Another blog!

That's amazing!

Hold on a minute

Wait, let me get this straight--someone that works for the U.S. government upheld the Bill of Rights?!?

U.S. District Judge Ann Aiken apparently did just that.

Does everyone remember the Brandon Mayfield story from a few years ago? The Feds conducted illegal searches on his home and office because they thought he might be connected to the Madrid train bombings.

This classy judge lady said that that wasn't cool.

"For over 200 years, this Nation has adhered to the rule of law — with unparalleled success. A shift to a Nation based on extra-constitutional authority is prohibited, as well as ill-advised," she wrote.

By asking her to dismiss Mayfield's lawsuit, the judge said, the U.S. attorney general's office was "asking this court to, in essence, amend the Bill of Rights, by giving it an interpretation that would deprive it of any real meaning. This court declines to do so."

Our Founding Fathers can roll a little bit less than usual in their graves tonight.

Lisboa says:

Is this of equal magnitude?

Monday, 09/24/07

Court: engagement rings must go back to giver

Staff Writer

Don’t hock that engagement ring just yet.

If you don’t get married, you’re not entitled to keep the ring, the Tennessee Court of Appeals said Monday.

In a ruling that appears to be the first appellate decision of its kind in the state, the court said that if the wedding is canceled, the person who gave the engagement ring is entitled to get it back.

“In summary, we hold that an engagement ring is given in contemplation of marriage, and as such, is impliedly a conditional gift,” the unanimous opinion, written by Judge Charles D. Susano, said.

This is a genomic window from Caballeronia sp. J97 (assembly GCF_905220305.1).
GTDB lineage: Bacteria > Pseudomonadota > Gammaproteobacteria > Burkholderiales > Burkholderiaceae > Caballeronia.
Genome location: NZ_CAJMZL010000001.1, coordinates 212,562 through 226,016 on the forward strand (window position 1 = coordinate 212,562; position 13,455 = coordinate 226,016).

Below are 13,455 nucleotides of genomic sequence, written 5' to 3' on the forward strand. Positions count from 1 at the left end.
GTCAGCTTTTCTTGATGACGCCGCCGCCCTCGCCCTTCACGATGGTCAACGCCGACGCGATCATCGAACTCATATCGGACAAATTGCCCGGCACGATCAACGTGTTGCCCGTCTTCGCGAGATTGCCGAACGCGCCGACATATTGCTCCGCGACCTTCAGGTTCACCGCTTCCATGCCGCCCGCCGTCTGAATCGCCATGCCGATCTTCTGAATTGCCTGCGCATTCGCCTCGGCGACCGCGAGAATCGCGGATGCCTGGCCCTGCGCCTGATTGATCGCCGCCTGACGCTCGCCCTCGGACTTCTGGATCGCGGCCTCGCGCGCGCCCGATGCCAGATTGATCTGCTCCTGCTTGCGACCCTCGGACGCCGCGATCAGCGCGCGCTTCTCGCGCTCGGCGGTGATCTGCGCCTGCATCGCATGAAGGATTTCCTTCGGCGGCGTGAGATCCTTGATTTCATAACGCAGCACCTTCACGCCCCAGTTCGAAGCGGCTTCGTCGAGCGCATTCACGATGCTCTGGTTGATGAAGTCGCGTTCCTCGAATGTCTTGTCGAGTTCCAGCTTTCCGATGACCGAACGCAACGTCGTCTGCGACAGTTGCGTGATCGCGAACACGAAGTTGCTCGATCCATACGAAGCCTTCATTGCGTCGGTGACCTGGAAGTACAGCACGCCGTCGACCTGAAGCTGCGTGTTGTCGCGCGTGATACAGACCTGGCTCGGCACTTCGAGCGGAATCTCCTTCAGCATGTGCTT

If the marriage doesn’t take place, “the engagement ring goes back to the one who gave it.”

The decision stems from a legal battle over an engagement ring that began in a Knox County court. The ruling involves a woman who is a reporter for WSMV in Nashville.

On Christmas Day 2005, Jason Crippen placed an engagement ring on Catharyn Campbell’s finger and proposed marriage.

After the couple broke up, Crippen asked for the ring back; Campbell would not give it to him.

The opinion doesn’t describe the ring or give its value.

Crippen’s attorney, Adam Priest of Knoxville, said he couldn’t give the value of the ring without permission from his client.

Crippen sued Campbell to get the ring back, but a Knox County circuit judge said she was entitled to keep it because it was a gift.

Campbell would not comment after the ruling Monday, but her attorney said he was disappointed that the appeals court didn’t consider the ring a gift.

“I believe this gift took on unique and special meaning considering it was a Christmas Day gift,” attorney James K. Scott said.

The Court of Appeals ordered Campbell to return the ring.


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